NEW YORK, NY.- David Zwirner
announced its exclusive representation of Judd Foundation.
Judd Foundation was created by the artist Donald Judd to maintain and preserve his permanently installed living and working spaces in New York and Marfa, Texas. The Foundation promotes a wider understanding of and appreciation for Judds artistic legacy by facilitating public access to his spaces, archives, libraries, and works.
David Zwirner will be Judd Foundations exclusive commercial gallery. In this role, David Zwirner will promote and further the legacy of Donald Judd through curated exhibitions at its gallery spaces; the development of new scholarship on the artists work through publications and international exhibitions; and through the sale of artworks consigned to the gallery by the Foundation. The gallery is preparing a historical survey exhibition of Donald Judds work, planned for 2011.
Judd Foundation originates from 1977 with the first formation by Donald Judd of a foundation to permanently preserve his work. Formally organized in 1996, the Foundation owns and maintains the artists historic home and studio at 101 Spring Street, in the SoHo neighborhood of New York City, and 15 buildings that comprised his private living and working spaces in Marfa, Texas. In addition to its ongoing programs, the Foundations recent initiatives include the launch of a major restoration of the 101 Spring Street building. Estimated for completion in 2013, the restoration will allow for greater public access to permanently installed works by Donald Judd and his contemporaries. In addition, the Foundation recently announced a comprehensive catalogue raisonné project, managed by Katy Rogers, to document Donald Judds work. The Foundation has also digitized the artists personal library in Marfa, making it available to the public online on its website; and its Advisory Committee on Conservation and Restoration has initiated a series of publications devoted to promoting guidelines for the care and handling of works by the artist.
Donald Judd (b. 1928 Excelsior Springs, Missouri; d. 1994 New York) was an American artist recognized for his ground- breaking achievements in art, architecture, and design. One of the most significant artists of the postwar period, he radically expanded the possibilities for sculpture, developing a rigorous formal vocabulary and employing industrial materials to produce singular objects that not only addressed form, material, color, and scale; but which also emphasized the relationship between the work of art, the viewer, and the surrounding space.
During his lifetime, Donald Judd was affiliated with a number of historically significant galleries in the U.S., including the Green Gallery, New York, where he presented a seminal exhibition of his early specific objects in 1963; and the Leo Castelli Gallery, New York, which represented the artist from 1965 to 1985. Judd then worked with Paula Cooper Gallery, New York, where he had a number of solo shows, and PaceWildenstein, which represented him through the end of his life. The artists work has been exhibited internationally since the 1960s and is included in numerous museum collections. A survey exhibition of the artists work was organized by the Tate Modern, London, in 2004, and traveled to the K20 Kunstsammlung Nordrhein- Westfalen, Düsseldorf, and the Kunstmuseum Basel. Permanent installations of the artists work can be found in Marfa, Texas, at Judd Foundation spaces and at the neighboring Chinati Foundation; his work is also on long-term view at Dia:Beacon, New York.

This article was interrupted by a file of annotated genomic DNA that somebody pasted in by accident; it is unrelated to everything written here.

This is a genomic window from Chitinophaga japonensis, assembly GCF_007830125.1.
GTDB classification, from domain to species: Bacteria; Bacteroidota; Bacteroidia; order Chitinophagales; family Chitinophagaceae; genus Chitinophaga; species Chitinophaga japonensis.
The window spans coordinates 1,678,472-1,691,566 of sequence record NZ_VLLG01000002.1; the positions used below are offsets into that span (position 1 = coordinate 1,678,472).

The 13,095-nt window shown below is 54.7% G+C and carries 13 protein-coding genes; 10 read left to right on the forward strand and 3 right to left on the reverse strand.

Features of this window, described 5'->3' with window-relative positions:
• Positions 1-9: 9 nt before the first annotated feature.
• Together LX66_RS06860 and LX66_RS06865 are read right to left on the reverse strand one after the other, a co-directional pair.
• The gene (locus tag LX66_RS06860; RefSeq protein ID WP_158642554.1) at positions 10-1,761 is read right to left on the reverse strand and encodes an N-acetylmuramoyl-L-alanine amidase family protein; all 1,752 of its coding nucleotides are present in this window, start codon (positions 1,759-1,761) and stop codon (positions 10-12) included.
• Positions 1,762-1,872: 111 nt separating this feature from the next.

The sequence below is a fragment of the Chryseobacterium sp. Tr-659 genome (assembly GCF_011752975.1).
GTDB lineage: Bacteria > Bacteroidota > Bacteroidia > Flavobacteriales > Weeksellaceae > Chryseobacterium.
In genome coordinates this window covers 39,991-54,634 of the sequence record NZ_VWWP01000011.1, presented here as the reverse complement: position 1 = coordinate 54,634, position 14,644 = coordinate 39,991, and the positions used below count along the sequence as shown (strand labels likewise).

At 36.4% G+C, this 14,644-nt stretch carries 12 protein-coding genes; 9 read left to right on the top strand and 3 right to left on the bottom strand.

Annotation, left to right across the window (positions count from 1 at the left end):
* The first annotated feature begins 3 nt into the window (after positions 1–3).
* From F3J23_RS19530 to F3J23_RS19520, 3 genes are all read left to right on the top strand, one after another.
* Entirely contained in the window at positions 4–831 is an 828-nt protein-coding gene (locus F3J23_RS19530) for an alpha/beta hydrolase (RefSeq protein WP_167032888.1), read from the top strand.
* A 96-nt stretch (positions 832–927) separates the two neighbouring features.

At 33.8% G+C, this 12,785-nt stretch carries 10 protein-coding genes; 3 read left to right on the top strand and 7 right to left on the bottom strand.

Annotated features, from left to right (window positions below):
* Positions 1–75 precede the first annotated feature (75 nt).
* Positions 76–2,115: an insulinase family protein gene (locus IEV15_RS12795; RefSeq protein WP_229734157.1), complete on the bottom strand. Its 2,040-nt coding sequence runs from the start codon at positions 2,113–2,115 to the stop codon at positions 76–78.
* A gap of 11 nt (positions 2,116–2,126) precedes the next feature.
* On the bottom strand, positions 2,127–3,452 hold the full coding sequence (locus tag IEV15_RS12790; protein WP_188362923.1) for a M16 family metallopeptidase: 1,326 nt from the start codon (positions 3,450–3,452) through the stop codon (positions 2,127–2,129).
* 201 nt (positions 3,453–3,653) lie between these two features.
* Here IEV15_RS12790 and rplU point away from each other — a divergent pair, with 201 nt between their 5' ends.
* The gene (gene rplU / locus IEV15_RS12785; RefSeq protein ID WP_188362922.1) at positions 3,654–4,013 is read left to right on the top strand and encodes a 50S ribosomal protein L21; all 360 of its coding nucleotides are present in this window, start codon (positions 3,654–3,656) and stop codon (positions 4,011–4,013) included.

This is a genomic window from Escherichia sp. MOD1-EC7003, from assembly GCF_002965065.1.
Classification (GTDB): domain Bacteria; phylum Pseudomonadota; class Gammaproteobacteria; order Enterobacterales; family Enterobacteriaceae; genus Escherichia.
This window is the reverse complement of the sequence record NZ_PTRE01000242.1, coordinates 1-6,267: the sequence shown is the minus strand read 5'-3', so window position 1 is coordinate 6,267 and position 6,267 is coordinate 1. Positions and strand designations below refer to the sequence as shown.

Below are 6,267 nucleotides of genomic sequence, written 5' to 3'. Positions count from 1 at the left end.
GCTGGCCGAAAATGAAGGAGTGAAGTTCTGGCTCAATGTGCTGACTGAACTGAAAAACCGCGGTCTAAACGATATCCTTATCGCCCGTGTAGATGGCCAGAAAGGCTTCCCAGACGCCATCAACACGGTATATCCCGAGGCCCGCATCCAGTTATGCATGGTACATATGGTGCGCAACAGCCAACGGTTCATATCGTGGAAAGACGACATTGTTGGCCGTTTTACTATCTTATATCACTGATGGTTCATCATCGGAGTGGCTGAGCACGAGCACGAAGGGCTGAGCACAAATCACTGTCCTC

David Zwirner is a leading contemporary art gallery active in both the primary and secondary markets. Since 1993, when he opened his first gallery in New York, Zwirner has helped foster the careers of some of the most influential artists working today, including Luc Tuymans and Neo Rauch, who had their U.S. debut exhibitions at the gallery. The gallery has maintained long-term representation of artists as varied as Francis Alÿs, Stan Douglas, Marlene Dumas, Chris Ofili, Raymond Pettibon, and Thomas Ruff, in addition to the Estates of Alice Neel, Jason Rhoades, and Al Taylor, among others. In the secondary market, the gallery has become known for presenting historically-researched exhibitions and publications devoted to the work of modern and contemporary masters.
With the addition of Donald Judd, the gallery continues its goal of promoting the legacy of Minimal and new abstract art by significant artists that came to prominence in the 1960s. The gallery represents the artists On Kawara and John McCracken and the Estates of Gordon Matta-Clark and Fred Sandback; in 2009, the gallery announced its exclusive representation of the Estate of Dan Flavin. Recent exhibitions presented by the gallery include Dan Flavin: Series and Progressions (2009), an ambitious survey of the artists work in fluorescent light; Edward Kienholz: Roxys, which presented a seminal installation by the artist; Primary Atmospheres: Works from California 1960-1970, a critically-acclaimed survey of West Coast Minimalism (both 2010); and John McCracken: New Works in Bronze and Steel, which will be on view through October 23, 2010.